The truth is that they don’t deserve our respect or any hint of an apology. They don’t gain any victory with this abomination against all religions – yes, even Islam.

It didn’t go unnoticed.


I caught in Adams’s article that AP also had used images of the “offensive” cartoons from other sources – and cropped or blurred the images to remove any parts showing Mohammed. Where was this AP today?


Jim Geraghty of National Review Online noticed another institution (in the entertainment realm, though) that once stood strong against the barbarism that radical Islam unleashed on innocents today.


A place that belongs on Adams’ first list – the list of places that seem to understand what I mean by civilized and uncivilized – is Ricochet. One of their writers was accidentally on the scene just minutes after the killings, and it’s worth reading in full (as is this piece by their Jon Gabriel).

No censoring pictures or coddling evil here:


But for me, the best example of courage today was someone rather unlikely: Corrine Ray, a cartoonist for Charlie Hebdo who survived the attacks by hiding herself and her young daughter under a desk. She happened to be the first staff member to encounter the terrorists. You’ve likely heard the story by now: Corrine punched in the security code which opened the doors and allowed the madmen to do their evil work.

In that moment, the mother, the parent, chose what many of us would have chosen, if placed in her shoes. Corrine chose the protection of a loved one, and – in this case – the next generation, over what would likely have been a foolhardy attempt at bravado to save her colleagues. Because her daughter would have grown up without a mother to nurture her, to hold her, to see her start a family of her own one day, perhaps.

What a choice to have to make in a split second. But what courage – in whichever language you speak.


The Radio Show You’re Not Listening to (But Should Be)

I admit that I’m writing this review of “The Jim & Mickey Show” for selfish reasons.

My friends are probably getting tired of hearing me talk about the show. So I figured: give people a short review and a shortcut to take a listen themselves (find a player with the most recent podcast below).

But why should they, or you, listen at all? Aren’t there already too many online radio programs now, which drone on about the same topics week in and week out? Sort of.


Image credit: Mickey White/Facebook


Image credit: Jim Geraghty/Facebook

“The Jim & Mickey Show,” a new, one hour show that sounds like it’s live but is really a podcast which comes out Fridays, is different. It’s not heavy on hard-boiled political strategy, griping about the Establishment or throwing red meat to the masses. It’s not even acidly sarcastic, which is easy enough to do.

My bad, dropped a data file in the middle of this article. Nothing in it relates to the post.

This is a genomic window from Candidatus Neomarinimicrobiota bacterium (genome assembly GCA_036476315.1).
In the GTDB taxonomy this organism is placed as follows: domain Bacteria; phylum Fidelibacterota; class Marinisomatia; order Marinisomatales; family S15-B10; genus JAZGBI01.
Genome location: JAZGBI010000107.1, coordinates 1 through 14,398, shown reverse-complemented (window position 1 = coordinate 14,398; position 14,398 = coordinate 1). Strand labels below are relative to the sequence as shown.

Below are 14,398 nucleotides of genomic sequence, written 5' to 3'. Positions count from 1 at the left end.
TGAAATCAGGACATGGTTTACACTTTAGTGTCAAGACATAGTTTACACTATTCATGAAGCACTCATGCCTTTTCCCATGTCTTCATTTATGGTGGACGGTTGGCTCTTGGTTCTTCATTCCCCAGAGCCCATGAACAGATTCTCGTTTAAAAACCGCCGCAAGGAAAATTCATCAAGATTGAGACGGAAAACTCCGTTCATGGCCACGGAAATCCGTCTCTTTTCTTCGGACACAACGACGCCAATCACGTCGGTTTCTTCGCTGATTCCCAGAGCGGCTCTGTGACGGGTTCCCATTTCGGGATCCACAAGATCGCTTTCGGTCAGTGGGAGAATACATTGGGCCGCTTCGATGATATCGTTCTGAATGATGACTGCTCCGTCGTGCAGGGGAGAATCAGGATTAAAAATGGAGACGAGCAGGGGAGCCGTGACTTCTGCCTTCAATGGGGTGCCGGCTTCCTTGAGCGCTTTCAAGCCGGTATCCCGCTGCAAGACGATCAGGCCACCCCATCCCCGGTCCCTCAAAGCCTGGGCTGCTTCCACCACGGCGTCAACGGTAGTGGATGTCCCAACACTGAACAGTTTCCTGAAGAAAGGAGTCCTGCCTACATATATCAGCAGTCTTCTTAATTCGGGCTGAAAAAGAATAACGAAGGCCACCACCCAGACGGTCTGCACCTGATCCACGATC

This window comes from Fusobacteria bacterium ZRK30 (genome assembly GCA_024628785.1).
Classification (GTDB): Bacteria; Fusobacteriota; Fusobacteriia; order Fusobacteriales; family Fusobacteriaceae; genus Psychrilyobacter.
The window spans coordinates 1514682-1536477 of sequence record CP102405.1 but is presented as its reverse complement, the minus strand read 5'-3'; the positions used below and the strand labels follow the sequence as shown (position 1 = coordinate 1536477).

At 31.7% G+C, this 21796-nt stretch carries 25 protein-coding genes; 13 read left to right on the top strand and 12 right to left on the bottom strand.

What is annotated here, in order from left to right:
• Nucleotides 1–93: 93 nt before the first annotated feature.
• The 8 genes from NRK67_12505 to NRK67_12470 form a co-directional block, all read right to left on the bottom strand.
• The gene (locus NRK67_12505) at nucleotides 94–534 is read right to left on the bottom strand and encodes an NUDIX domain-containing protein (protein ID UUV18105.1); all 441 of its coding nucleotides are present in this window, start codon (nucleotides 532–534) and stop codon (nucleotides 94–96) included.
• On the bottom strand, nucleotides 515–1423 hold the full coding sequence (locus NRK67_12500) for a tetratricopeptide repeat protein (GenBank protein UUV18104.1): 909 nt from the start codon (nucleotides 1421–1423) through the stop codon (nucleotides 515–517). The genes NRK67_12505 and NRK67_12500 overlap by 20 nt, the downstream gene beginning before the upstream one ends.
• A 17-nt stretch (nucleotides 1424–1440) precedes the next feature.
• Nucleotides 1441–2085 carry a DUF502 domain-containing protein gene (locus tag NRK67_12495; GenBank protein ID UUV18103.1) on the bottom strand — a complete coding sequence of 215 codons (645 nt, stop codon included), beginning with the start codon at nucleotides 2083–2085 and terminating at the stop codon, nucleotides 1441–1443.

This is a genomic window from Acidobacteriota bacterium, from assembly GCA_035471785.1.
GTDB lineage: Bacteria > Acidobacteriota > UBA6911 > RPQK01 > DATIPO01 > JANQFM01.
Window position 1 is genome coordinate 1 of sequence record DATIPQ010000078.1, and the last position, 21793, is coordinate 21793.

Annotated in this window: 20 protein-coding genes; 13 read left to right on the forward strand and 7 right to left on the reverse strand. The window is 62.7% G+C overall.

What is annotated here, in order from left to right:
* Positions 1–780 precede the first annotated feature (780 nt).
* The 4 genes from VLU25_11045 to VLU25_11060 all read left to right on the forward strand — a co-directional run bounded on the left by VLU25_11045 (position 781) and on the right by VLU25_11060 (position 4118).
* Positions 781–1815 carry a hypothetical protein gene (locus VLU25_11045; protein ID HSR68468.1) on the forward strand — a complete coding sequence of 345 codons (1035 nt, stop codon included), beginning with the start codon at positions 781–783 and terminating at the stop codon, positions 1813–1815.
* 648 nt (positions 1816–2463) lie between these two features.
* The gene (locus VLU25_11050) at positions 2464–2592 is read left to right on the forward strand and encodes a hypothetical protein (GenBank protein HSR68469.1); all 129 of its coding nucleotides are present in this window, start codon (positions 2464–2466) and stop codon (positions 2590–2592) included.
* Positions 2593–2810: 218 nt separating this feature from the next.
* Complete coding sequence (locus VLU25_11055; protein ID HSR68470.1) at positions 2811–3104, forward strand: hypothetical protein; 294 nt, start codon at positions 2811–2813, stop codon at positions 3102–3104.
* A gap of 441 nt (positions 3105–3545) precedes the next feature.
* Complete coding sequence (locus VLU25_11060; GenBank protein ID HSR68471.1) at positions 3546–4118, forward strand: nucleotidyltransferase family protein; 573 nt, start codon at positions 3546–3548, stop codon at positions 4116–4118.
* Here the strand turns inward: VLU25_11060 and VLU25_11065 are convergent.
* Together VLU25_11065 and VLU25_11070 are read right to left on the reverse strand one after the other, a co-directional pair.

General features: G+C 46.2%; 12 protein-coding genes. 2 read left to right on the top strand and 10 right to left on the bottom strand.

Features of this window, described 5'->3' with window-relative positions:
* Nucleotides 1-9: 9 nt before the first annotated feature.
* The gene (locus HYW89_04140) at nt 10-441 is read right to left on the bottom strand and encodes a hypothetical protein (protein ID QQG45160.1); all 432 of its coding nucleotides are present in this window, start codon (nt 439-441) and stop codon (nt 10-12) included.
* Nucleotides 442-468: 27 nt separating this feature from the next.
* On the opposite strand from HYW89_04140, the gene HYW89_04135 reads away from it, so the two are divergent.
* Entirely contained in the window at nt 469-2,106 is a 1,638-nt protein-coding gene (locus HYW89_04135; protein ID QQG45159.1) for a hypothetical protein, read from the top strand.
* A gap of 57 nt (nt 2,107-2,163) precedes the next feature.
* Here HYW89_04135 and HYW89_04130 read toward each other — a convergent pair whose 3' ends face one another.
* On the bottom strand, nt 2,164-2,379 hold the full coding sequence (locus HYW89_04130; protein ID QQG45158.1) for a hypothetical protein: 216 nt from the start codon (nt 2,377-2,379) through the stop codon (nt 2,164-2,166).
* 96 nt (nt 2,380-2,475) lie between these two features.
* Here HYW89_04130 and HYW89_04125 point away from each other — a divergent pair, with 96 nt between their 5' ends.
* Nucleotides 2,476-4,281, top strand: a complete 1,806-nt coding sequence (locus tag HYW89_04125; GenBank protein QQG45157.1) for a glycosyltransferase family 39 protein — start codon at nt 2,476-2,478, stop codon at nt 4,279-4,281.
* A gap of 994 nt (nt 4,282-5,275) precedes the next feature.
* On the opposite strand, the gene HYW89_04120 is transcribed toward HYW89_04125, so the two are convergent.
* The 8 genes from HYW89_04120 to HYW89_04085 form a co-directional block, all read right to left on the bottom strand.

If it’s anything, “Jim & Mickey” is good-natured and funny and sometimes goofy — many of the things that people on the right forget to be when they’re in front of a mic or looking into a camera lens. It’s also real.

Among the subjects they discuss on the most recent episodes: Nobel Peace Prize winners and TIME Person of the Year winners, Jim bringing up the NFL’s woes overshadowing the start of the new season’s action on the field, Mickey singing a line from They Might Be Giants’ “Istanbul (Not Constantinople)” during Jim’s recounting of his experiences in Turkey, why stupid people are famous (Mickey thinks it’s our fault, but Jim doesn’t completely agree), with some nuggets of political stories of the day mixed in. While they’re discussing a high profile kidnapping case in the D.C. area, Mickey shares her thoughts on the U.S. drinking age and the wisdom of the buddy system.

If you’re unfamiliar with Jim Geraghty, he writes about politics at National Review Online, and has a new novel, The Weed Agency. And Mickey White has been a political and radio broadcasting stalwart for years.

There is another reason I’m writing this. Because there are so many shows vying for your attention, any newcomer needs a review. And that’s fitting, too, since “The Jim & Mickey Show” is itself a review show, with the hosts deconstructing the world much as Gene Siskel and Roger Ebert used to deconstruct movies on their long-running TV series “At the Movies.” There’s a depth and importance that thoughtful conversations like these have – conversations in which people aren’t agreeing 100% – which will be welcome as we pass the November mid-terms and into another presidential election cycle. More importantly, it’s the kind of conversation that’s just fun to listen to.

The things that Jim and Mickey talk about are, as the show tagline reads, “what you’re talking about.” But they don’t do it in a glib or superficial way. There’s more to any given topic than, “you should be interested because my opinion is so funny/racy/outrageous that you need to repeat it to your friends.” Something else is going on here. Take a listen. And try not to annoy your friends, telling them how great it is.